The best of the lot is Russ Feingold......although he's unelectable in this country at this point in history.

  • josh reynolds (unverified)
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    Bill Richardson and Rudy Giulani

  • Wesley Charles (unverified)
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    Few on this site would disagree that Bush's handling of Katrina was a disaster, but looking forward, which candidate eyeing '08 do you think would best lead the country in a similar disaster? Why?

    The answer is obvious: Ray Nagin, Jr. and/or Kathleen Babineaux Blanco for their heroic and fantastic job in protecting, saving, and now restoring New Orleans and South Louisiana into pre-Katrina condition with the Billion$ of federal tax dollars Bush the Bungler and Congress has given them.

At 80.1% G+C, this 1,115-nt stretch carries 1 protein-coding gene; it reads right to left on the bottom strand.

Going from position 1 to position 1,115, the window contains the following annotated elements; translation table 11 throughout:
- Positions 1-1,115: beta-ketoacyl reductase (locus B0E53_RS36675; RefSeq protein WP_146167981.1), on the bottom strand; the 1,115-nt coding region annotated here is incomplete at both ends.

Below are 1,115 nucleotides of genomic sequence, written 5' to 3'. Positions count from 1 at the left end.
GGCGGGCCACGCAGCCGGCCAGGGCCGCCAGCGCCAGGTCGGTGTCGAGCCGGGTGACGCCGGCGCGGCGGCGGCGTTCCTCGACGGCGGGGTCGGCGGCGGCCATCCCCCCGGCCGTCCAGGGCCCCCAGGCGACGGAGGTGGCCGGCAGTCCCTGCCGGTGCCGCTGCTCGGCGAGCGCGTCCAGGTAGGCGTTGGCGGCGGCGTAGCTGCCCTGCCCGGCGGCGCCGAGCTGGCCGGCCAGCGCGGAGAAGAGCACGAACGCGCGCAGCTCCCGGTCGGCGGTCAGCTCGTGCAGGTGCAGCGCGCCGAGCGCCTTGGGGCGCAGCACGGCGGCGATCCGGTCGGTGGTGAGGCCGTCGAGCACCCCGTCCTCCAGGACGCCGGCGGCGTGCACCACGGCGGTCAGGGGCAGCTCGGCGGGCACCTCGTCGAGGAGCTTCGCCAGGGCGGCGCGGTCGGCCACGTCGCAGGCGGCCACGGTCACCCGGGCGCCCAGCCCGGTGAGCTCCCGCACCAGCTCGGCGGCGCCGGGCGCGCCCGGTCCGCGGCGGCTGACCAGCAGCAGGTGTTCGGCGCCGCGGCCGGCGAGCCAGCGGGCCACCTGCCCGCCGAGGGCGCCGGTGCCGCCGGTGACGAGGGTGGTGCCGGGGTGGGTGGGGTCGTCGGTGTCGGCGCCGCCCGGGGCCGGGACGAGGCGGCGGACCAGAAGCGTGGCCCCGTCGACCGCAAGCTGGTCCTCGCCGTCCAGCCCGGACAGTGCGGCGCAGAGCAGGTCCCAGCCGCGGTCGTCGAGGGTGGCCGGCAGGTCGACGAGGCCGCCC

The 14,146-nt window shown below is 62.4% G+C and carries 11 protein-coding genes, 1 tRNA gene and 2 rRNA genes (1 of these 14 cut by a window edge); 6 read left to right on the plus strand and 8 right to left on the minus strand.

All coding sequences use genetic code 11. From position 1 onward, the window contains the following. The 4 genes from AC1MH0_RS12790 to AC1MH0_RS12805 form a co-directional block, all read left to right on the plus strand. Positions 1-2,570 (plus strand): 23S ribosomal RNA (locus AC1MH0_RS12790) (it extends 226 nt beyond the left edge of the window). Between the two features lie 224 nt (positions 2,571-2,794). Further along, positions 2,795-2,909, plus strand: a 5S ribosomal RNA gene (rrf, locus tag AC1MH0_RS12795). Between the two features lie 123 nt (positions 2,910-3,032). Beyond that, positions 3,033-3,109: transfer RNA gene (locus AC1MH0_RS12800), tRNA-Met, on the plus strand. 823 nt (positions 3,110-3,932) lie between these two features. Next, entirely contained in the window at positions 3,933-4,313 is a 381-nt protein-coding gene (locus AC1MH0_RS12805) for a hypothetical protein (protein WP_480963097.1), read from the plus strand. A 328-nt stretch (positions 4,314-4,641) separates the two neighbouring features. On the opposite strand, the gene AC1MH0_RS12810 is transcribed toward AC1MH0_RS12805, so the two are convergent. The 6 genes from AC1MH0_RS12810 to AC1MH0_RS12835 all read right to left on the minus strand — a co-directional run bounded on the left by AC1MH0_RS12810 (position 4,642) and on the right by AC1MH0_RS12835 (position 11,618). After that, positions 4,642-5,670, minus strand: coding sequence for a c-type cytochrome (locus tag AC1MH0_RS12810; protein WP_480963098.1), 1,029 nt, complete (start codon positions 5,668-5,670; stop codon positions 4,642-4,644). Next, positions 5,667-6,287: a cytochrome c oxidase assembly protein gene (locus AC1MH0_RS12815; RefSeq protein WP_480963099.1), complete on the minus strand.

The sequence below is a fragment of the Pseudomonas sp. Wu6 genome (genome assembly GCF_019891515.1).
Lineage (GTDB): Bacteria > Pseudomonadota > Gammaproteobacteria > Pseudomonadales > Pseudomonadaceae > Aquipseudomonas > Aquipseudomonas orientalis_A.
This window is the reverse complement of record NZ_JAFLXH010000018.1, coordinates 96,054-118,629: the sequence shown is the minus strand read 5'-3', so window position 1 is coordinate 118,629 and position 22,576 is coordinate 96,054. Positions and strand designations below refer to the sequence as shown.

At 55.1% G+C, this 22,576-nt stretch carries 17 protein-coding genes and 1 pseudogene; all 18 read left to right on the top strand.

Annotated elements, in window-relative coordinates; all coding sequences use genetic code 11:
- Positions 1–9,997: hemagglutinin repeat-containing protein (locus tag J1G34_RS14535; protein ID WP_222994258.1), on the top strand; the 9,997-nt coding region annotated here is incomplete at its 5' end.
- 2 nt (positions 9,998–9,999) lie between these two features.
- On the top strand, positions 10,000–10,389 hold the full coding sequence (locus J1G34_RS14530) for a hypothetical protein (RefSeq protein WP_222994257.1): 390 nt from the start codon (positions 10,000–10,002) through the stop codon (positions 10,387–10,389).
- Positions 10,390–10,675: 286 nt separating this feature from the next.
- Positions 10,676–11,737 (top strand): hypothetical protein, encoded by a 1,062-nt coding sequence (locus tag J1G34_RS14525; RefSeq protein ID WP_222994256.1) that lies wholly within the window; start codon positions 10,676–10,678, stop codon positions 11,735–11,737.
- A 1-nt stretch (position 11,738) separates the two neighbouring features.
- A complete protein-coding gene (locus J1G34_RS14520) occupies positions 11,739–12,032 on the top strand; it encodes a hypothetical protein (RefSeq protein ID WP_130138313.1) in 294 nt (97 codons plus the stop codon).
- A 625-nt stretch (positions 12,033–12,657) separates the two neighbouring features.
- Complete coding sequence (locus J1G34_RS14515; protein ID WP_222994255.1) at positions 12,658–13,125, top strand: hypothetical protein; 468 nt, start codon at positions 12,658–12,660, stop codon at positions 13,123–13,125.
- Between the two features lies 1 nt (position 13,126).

• Wes
  • Frank Carper (unverified)
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    Damn right Bush is a bungler, and speaking of federal funds, where's the money FEMA promised for Oregon's share of Katrina assistance?

  • BOHICA (unverified)
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    empathy to understand the depths of the crisis, and experience "running things" to manage the logistics of the crisis

    There is only one person who has ALL the qualifications, General Wesley K. Clark.

    Empathy- During the Rwanda genocide, Clark was in the Pentagon asking "where's the plan?"